Postville to Pikesville

Our view : Immigration crackdown is wrong approach

June 08, 2008

The run on kosher meat in supermarkets in Northwest Baltimore and beyond has little to do with choice cuts and everything to do with the Bush administration's get-tough-on-illegal-immigrants policy. How's that?

Several weeks ago, federal immigration agents raided AgriProcessors Inc. in Postville, Iowa, one of the best-known kosher slaughterhouses in the country, and arrested 339 workers. The disruption of business there has left kosher markets in Maryland and elsewhere with fewer meats carrying the Rubashkin brand. But the case reinforces the need for a fair, progressive reform of U.S. immigration policies.

The administration's crackdown on businesses suspected of employing illegal immigrants falls heaviest on workers who are rounded up in a flash, often leaving behind families and children. Since the May 12 raid at AgriProcessors, for example, no action has been taken against the company owners although federal officials insist the investigation is continuing. The impact on workers is borne out in Immigration and Customs Enforcement's statistics: Between October of last year and May 27, the agency arrested on criminal charges 775 employees and 75 owners, supervisors or managers.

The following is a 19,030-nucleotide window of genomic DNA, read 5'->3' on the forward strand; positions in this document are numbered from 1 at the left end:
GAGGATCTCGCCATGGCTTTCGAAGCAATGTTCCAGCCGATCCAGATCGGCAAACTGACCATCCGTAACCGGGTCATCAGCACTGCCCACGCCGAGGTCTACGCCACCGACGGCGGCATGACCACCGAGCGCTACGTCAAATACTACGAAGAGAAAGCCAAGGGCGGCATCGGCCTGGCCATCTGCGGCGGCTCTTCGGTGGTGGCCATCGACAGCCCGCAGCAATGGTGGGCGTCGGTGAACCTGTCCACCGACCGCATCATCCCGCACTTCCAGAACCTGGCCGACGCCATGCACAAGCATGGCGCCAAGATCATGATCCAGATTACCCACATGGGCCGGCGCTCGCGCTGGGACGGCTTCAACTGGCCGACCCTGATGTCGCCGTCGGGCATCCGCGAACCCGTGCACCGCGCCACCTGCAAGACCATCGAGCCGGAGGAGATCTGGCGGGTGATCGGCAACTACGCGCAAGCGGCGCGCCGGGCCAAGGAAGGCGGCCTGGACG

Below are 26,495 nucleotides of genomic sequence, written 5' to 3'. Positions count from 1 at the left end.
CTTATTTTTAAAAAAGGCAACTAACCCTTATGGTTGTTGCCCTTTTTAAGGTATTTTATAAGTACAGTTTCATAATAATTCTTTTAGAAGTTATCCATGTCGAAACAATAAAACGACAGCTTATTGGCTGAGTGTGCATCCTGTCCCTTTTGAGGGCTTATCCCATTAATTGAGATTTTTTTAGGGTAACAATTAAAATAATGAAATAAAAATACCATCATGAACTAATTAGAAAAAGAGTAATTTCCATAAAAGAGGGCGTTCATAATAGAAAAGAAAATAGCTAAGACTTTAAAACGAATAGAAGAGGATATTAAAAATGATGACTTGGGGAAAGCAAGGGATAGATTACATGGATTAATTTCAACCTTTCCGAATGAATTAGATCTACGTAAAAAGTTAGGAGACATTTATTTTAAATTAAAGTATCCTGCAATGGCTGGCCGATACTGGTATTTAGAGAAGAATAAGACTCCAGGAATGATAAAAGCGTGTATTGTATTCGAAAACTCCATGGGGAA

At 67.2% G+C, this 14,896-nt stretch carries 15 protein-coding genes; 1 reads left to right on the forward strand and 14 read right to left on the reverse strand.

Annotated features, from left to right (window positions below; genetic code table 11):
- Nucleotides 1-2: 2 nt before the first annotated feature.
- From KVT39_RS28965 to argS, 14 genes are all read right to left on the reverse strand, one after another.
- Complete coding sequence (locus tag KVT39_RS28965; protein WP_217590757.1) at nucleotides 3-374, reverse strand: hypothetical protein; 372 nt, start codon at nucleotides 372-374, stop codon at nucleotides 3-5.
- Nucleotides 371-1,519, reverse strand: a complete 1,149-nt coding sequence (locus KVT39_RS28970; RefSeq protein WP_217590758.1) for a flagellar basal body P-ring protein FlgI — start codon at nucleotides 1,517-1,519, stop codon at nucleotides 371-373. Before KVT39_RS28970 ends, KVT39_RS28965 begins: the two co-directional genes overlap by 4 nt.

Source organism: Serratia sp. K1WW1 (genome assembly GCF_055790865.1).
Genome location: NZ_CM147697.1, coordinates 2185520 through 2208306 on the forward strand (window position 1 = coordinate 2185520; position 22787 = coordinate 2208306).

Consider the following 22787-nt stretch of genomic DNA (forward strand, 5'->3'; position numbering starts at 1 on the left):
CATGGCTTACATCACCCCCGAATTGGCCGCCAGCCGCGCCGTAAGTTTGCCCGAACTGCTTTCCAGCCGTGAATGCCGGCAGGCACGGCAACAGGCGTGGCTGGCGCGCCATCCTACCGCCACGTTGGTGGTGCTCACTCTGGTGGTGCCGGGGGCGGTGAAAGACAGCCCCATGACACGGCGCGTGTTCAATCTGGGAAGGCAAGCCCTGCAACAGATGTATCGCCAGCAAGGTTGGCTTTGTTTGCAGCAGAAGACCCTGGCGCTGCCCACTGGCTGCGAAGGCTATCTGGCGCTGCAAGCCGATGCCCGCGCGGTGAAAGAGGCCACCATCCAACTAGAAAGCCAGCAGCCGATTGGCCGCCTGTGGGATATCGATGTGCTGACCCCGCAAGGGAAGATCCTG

Immigration officials have gotten tougher on business owners and supervisory staff: Criminal arrests increased from 25 managers in 2002 to 100 in 2007. Prosecutions of employers also resulted in $30 million in fines and forfeitures in 2007.A single-minded focus on enforcement is the wrong approach. With an estimated 11 million illegal immigrants here, federal officials can't possibly lock up all of them. Workers need a safe, timely path to citizenship, and employers need a reliable source of workers.

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